And the way that financial aid has been declining while tuition has increased two-to-three times the rate of inflation over the past (forever, it seems), it won't be getting any easier for students.

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School standards in math and science aren't rigorous enough to spark an interest in such fields for many Americans. It's much easier to major in something like Liberal Arts or history or something if you're "not that good" at math.

New standards just came into effect in Minnesota that require a student to pass Algebra before being able to pass into 9th grade (previously it was a kind of "at your own pace" system where some students could graduate high school without anything beyond regular algebra). With that requirement and 3 years of math required in high school, all students will have at least trigonometry upon graduation.. (Geometry, higher Algebra, Trig). Also, science standards have been toughened, so all students will be required to take basic physical science (a mix of chemistry and physics), biology, and standard chemistry in order to graduate. Before, you could graduate with only the first two. This will encourage more students to take physics, which would generally spark more interest in engineering programs.

Also, you have to remember that many Americans that do technical fields end up going to 2 year technical colleges where they can go into more applied fields and get done with school earlier and then work their way up later on. We really are no longer a society where students can pay their way through college, so they need to get into the workforce as fast as possible just to keep up.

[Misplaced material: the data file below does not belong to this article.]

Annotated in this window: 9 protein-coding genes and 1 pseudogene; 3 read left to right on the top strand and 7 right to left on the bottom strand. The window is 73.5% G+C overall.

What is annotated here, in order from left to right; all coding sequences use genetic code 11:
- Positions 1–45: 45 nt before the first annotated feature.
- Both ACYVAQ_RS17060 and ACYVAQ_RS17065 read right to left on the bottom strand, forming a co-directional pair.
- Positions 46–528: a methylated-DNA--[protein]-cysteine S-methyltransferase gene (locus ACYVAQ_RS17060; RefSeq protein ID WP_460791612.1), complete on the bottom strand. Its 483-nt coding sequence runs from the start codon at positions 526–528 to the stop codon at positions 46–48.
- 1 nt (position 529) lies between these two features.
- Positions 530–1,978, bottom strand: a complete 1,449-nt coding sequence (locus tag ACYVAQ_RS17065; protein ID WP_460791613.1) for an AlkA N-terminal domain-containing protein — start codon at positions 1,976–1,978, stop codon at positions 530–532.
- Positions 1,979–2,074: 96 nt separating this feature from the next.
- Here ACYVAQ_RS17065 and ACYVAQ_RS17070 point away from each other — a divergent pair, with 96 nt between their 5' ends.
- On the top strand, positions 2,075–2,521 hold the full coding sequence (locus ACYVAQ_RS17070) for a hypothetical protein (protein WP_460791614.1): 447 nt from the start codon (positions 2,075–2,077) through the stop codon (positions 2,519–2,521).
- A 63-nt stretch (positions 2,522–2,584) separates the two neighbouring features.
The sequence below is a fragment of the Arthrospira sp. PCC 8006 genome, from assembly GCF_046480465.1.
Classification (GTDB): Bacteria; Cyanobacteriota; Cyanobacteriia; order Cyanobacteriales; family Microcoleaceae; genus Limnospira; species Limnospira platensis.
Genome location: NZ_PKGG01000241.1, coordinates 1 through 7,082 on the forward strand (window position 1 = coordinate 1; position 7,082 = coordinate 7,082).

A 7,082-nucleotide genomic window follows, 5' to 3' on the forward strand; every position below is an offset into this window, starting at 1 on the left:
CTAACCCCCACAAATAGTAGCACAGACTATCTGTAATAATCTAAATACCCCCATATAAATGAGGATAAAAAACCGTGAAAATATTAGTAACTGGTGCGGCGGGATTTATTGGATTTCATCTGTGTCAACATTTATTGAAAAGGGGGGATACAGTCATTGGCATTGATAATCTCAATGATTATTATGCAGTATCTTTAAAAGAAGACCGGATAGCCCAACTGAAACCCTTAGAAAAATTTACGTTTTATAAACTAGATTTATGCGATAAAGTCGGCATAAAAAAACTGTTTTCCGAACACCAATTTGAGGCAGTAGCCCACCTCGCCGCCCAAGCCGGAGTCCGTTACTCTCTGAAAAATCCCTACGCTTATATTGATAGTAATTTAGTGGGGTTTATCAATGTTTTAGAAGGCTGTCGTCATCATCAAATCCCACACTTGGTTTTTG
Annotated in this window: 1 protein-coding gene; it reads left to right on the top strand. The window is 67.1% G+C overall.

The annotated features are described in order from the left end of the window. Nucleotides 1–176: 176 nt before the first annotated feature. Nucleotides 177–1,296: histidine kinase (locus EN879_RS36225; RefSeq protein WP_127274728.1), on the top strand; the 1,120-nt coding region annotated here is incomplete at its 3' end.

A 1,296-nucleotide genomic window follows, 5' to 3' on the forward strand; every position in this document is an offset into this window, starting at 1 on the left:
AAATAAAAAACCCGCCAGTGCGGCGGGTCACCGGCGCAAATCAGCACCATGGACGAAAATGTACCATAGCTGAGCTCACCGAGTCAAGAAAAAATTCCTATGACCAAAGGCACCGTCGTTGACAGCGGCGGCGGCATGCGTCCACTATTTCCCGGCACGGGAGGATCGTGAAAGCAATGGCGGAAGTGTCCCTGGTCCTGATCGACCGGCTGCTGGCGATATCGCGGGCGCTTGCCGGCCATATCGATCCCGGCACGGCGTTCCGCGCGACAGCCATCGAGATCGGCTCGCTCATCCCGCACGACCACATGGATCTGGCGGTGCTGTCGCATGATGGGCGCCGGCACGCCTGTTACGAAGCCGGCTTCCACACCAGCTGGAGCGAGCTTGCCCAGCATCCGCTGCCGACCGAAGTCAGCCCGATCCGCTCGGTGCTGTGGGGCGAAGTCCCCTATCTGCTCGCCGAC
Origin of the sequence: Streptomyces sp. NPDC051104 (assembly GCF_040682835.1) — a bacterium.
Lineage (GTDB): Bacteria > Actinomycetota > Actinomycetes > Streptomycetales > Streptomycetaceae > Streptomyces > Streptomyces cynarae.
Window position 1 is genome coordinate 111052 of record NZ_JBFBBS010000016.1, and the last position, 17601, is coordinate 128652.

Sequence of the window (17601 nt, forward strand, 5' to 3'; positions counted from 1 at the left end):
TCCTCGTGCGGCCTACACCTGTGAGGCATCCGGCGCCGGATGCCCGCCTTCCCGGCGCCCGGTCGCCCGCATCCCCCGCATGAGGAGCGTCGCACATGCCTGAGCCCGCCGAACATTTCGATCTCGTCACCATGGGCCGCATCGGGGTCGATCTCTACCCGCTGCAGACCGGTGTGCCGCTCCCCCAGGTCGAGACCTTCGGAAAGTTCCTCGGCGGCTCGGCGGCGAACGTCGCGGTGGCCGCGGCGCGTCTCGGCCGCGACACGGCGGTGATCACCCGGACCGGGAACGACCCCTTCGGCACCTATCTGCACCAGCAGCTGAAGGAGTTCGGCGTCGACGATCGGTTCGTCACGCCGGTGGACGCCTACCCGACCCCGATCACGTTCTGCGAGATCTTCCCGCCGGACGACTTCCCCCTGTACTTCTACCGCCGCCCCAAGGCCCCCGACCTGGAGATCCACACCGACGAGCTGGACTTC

And the way that financial aid has been declining while tuition has increased two-to-three times the rate of inflation over the past (forever, it seems), it won't be getting any easier for students.

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I agree with everything you say about high school, but what about undergraduate engineering students? The ones that do well in undergrad obviously are good at math and science, yet colleges still have a hard time enticing the to stay for grad school. 2 years more education gives you a starting salary about $15K+ higher than a person with a bachelor's. Additionally, so many more doors open in truly high tech fields with a graduate degree. It is difficult to get out of manufacturing and into R&D without a Master's or many years of experience.

I think co-op or summer internship programs provide valuable insight into post college work. I worked as a co-op manufacturing engineer while in undergrad. I gained a lot of great experience and help pay my way through college. However, I realized I wanted something more high tech. Something where I actually used the coursework that I learned. Without the co-op experience, I probably would have taken a job after undergrad and not gone on to grad school.

Another thing I think colleges need to encourage is undergraduate research jobs. I think this would give a glimpse of what graduate school is like, because they would work in the lab with graduate students. Graduate school is less oriented towards classwork than many students think. Research is a big part of engineering grad school. I only took 8 classes over two years to get my Master's. Yet, I had to do research and write a thesis and defend. I think many times students think grad school is like undergrad, but with much harder classes. I didn't find that to be the case. The classes were more specific and more intense (in some cases), but there were typically only 5-10 students in the class. There was a lot of 1-on-1 teacher interaction. Plus, you get to take the courses you are interested in, not what the university requires.